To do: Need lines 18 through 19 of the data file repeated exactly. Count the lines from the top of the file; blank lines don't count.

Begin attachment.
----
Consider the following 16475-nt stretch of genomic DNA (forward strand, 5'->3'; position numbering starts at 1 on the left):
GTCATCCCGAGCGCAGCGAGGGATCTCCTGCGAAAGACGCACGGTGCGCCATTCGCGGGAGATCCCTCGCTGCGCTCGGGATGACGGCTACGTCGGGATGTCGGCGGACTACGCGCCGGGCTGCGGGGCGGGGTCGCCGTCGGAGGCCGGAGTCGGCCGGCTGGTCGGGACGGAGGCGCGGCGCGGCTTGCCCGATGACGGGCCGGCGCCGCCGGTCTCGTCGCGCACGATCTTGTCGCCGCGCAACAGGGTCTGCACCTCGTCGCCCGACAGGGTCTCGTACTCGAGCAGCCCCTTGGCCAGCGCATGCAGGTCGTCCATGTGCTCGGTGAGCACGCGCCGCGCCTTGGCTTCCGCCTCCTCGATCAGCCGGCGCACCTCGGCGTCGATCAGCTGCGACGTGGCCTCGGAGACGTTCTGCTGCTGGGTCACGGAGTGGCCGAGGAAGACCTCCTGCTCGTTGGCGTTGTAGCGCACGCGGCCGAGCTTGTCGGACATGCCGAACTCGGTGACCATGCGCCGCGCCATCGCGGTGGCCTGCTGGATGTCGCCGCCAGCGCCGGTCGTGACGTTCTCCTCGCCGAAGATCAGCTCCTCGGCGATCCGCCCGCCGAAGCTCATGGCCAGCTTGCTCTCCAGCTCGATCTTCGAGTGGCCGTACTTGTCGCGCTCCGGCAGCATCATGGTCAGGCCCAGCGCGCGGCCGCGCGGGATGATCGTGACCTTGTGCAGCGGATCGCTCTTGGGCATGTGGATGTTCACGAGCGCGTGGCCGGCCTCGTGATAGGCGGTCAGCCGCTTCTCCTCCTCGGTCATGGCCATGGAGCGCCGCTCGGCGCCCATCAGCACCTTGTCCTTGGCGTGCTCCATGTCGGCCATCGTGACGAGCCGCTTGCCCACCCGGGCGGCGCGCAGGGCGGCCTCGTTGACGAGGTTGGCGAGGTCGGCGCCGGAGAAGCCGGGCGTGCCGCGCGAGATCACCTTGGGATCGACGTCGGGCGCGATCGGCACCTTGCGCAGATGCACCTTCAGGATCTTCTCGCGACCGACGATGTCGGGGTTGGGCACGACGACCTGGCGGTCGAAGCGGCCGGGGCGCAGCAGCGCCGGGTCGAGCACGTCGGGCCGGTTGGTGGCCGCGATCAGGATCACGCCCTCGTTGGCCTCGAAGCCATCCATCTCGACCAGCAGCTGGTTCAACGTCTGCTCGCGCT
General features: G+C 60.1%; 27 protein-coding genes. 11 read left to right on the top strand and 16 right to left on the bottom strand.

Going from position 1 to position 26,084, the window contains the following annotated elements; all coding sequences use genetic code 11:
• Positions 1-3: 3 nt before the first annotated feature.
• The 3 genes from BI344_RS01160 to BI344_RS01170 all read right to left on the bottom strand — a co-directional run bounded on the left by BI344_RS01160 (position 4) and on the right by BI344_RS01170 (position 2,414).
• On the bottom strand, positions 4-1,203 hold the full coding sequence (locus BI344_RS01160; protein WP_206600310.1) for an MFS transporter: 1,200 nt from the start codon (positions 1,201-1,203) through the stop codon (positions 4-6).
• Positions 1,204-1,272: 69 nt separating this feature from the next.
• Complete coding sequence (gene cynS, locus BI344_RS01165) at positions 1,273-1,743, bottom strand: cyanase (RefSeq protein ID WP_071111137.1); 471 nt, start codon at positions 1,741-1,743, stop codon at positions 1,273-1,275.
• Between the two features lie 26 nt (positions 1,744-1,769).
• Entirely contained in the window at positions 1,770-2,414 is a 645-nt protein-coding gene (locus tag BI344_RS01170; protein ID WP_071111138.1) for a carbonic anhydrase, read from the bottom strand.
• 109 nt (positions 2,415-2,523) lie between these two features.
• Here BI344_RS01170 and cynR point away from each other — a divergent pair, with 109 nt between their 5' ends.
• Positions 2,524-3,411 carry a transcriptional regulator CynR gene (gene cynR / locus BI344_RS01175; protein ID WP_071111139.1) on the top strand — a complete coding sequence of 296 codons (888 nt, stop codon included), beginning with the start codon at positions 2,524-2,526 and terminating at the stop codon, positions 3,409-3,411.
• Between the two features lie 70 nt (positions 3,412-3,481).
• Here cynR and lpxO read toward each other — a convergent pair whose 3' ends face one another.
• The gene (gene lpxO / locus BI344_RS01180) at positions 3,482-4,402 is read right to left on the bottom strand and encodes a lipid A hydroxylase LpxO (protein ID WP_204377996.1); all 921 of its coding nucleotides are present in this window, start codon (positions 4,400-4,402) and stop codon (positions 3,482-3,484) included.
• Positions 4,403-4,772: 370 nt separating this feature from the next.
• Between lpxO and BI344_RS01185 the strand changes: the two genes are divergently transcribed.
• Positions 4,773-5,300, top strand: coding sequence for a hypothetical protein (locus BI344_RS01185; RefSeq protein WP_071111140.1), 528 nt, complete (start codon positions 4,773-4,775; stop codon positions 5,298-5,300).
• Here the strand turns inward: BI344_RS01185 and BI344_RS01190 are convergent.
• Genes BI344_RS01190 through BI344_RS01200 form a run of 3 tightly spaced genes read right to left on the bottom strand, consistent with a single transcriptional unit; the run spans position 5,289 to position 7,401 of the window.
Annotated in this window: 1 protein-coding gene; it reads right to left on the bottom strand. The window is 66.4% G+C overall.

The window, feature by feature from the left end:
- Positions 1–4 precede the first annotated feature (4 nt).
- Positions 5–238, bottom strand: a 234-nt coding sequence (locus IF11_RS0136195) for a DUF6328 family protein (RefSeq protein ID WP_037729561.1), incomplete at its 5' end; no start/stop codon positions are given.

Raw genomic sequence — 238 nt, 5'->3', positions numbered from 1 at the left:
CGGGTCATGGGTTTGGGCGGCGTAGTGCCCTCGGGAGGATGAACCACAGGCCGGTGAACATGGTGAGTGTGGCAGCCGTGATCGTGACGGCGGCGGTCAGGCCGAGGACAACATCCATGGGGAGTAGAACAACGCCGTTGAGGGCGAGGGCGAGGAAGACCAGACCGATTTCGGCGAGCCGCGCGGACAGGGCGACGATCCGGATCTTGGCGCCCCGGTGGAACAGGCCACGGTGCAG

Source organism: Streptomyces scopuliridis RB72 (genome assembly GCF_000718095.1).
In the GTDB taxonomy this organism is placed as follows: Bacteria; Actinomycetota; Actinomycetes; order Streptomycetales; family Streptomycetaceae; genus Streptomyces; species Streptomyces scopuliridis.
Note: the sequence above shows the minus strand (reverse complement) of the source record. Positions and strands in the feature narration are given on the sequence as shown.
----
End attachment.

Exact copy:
• Positions 4,403-4,772: 370 nt separating this feature from the next.
• Between lpxO and BI344_RS01185 the strand changes: the two genes are divergently transcribed.